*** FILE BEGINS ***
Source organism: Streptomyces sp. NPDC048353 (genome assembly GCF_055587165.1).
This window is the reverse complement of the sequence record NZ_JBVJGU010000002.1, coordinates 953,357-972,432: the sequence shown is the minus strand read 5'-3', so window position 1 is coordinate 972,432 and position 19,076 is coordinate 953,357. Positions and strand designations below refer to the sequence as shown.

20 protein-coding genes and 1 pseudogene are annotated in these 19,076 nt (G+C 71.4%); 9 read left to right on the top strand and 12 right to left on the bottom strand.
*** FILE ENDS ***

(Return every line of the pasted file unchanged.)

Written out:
Source organism: Streptomyces sp. NPDC048353 (genome assembly GCF_055587165.1).
This window is the reverse complement of the sequence record NZ_JBVJGU010000002.1, coordinates 953,357-972,432: the sequence shown is the minus strand read 5'-3', so window position 1 is coordinate 972,432 and position 19,076 is coordinate 953,357. Positions and strand designations below refer to the sequence as shown.

20 protein-coding genes and 1 pseudogene are annotated in these 19,076 nt (G+C 71.4%); 9 read left to right on the top strand and 12 right to left on the bottom strand.